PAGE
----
House of Representatives Votes to Stop EPA From Implementing Rule That Would Curb Mercury Pollution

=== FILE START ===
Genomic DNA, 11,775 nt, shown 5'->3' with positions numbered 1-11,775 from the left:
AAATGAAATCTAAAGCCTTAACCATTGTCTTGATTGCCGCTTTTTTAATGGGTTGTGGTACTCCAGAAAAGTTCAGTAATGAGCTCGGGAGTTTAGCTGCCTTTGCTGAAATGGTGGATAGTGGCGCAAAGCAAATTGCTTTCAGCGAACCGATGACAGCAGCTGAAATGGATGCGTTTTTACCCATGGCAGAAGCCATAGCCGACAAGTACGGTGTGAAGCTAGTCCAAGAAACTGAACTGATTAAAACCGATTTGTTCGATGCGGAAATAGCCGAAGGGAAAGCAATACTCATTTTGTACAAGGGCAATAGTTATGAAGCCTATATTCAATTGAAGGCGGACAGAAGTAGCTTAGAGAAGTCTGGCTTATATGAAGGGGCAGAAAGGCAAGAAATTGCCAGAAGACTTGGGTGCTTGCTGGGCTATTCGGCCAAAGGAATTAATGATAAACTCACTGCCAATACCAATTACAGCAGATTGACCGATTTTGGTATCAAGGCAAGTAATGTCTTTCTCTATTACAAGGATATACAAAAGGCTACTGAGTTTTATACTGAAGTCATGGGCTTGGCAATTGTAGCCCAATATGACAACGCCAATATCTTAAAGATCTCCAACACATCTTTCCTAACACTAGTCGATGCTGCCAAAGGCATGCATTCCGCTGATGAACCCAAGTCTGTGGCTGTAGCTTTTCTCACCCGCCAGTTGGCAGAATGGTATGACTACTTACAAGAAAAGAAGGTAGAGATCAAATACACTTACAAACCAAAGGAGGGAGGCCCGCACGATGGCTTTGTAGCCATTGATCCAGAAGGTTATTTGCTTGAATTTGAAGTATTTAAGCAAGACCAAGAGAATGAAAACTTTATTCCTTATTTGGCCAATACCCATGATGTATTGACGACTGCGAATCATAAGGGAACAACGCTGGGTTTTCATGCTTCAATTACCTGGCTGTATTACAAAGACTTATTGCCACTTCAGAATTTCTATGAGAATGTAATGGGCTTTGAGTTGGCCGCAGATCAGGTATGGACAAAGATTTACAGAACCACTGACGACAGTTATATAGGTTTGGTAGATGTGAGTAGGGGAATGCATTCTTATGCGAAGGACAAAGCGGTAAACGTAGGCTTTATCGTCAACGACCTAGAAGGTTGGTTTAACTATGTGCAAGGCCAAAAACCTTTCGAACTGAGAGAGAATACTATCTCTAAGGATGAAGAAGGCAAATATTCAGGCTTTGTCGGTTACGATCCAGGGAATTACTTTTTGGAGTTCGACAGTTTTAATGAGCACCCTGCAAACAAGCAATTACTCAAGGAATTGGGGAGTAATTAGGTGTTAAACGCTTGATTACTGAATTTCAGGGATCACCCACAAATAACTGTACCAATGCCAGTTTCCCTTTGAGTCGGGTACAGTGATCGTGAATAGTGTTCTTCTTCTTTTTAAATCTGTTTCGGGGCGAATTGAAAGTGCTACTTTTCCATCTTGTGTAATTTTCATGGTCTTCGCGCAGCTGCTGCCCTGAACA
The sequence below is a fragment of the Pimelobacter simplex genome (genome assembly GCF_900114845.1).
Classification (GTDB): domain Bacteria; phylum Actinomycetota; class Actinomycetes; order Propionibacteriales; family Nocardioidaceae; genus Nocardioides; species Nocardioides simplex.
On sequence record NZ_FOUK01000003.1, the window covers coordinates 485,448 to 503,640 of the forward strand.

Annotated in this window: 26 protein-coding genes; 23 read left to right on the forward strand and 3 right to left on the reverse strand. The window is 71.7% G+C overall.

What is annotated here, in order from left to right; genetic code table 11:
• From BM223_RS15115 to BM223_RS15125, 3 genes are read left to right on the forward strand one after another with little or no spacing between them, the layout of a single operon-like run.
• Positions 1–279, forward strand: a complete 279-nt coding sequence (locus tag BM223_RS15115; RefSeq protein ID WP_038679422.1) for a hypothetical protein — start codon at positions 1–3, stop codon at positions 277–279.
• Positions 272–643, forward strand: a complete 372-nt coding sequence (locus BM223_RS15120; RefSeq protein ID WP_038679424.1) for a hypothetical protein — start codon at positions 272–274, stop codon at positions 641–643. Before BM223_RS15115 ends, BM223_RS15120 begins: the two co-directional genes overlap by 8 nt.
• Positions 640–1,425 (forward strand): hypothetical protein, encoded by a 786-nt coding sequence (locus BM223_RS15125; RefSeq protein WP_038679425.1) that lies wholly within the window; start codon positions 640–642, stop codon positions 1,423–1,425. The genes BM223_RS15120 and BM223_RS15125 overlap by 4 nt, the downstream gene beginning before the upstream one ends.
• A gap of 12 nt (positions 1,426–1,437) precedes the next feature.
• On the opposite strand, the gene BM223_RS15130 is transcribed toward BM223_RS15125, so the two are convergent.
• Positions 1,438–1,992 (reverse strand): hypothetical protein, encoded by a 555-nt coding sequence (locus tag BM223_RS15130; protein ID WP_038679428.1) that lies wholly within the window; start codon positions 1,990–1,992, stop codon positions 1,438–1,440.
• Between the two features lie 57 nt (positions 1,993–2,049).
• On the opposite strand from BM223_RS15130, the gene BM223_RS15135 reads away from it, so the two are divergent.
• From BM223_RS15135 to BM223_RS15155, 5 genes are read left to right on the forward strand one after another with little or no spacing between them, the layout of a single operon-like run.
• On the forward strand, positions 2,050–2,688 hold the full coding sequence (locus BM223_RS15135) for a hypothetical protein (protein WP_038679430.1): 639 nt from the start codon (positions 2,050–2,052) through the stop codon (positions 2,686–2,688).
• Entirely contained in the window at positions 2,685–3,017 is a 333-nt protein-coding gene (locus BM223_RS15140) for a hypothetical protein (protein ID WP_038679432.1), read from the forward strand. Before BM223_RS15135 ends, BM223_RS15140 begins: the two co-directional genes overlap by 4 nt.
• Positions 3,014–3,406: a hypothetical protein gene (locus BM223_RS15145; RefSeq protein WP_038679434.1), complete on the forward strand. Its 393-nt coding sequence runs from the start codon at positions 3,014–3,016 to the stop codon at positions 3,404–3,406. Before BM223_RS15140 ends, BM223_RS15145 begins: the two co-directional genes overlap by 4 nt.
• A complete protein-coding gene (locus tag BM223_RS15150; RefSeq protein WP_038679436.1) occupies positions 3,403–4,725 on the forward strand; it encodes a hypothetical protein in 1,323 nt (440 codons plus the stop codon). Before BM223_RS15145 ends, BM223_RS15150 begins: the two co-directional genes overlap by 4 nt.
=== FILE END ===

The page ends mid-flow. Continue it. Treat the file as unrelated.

Earlier this year, the Obama administration pushed to limit the amount of mercury emissions from power plants. Yet this month, the Republican-controlled House of Representatives resisted any tightening of EPA rules. They passed the first of a series of bills designed to prevent the EPA from restricting toxic pollution under the Clean Air Act. The "Transparency in Regulatory Analysis of Impacts on the Nation" — or the TRAIN — Act passed the House on a mostly party line vote of 233 to 180. It would hinder the EPA's ability to move forward on the new rule requiring power plants to slash 90% of their mercury emissions. Although required by the Clean Air Act, the rule has been delayed for 20 years. It was finally going to be implemented in November. Although the TRAIN Act passed the House, it is virtually guaranteed to go nowhere in the Senate, which is controlled by Democrats. Nonetheless, members of the House who supported the Act took the opportunity to criticize the Obama administration's rule tightening as a "job killer." Congressman Ed Whitfield of Kentucky, for instance, charged that millions of Americans had stopped looking for work because the EPA is "creating obstacles to job creation in America and also to stimulating the economy." Congressman Henry Waxman of California responded that if the TRAIN Act is enacted, "more babies will be born with birth defects and learning disabilities." While the TRAIN Act might never reach President Obama's desk, there is the possibility that pieces of it could emerge in an omnibus spending bill or a short-term spending bill in December. Midwestern Democrats already nervous about new EPA rules might decide to join Republicans in passing the measures, or risk not passing much-needed funding. One of the elements of the TRAIN Act would be to require a comprehensive study to be conducted before the new rule was enacted, causing a delay that might appeal to Democrats in coal mining districts. However, as a recent poll showed, voters in those districts are strongly opposed to mountaintop mining and mercury pollution. The TRAIN Act illustrates the challenges of curbing pollution that causes birth defects and other health problems. Yet it is clear that mercury emissions are linked to birth defects. Women with high levels of mercury in their system have given birth to babies with brain damage, learning disabilities, hearing impairment, and even Minamata disease. In the future, the stricter EPA rule may be in place; for now, if you believe that your child's birth defect may be due to in utero exposure to high levels of mercury, you might consider filing a toxic tort lawsuit against the offending power plant. In a toxic tort lawsuit, you could argue that the power plant had a duty to operate safely, but breached that duty with careless behavior, resulting in damage to your child. If enough people are similarly situated — that is, live in the same location and have given birth to babies with similar birth defects — you may be able to form a class action lawsuit against the power plant.

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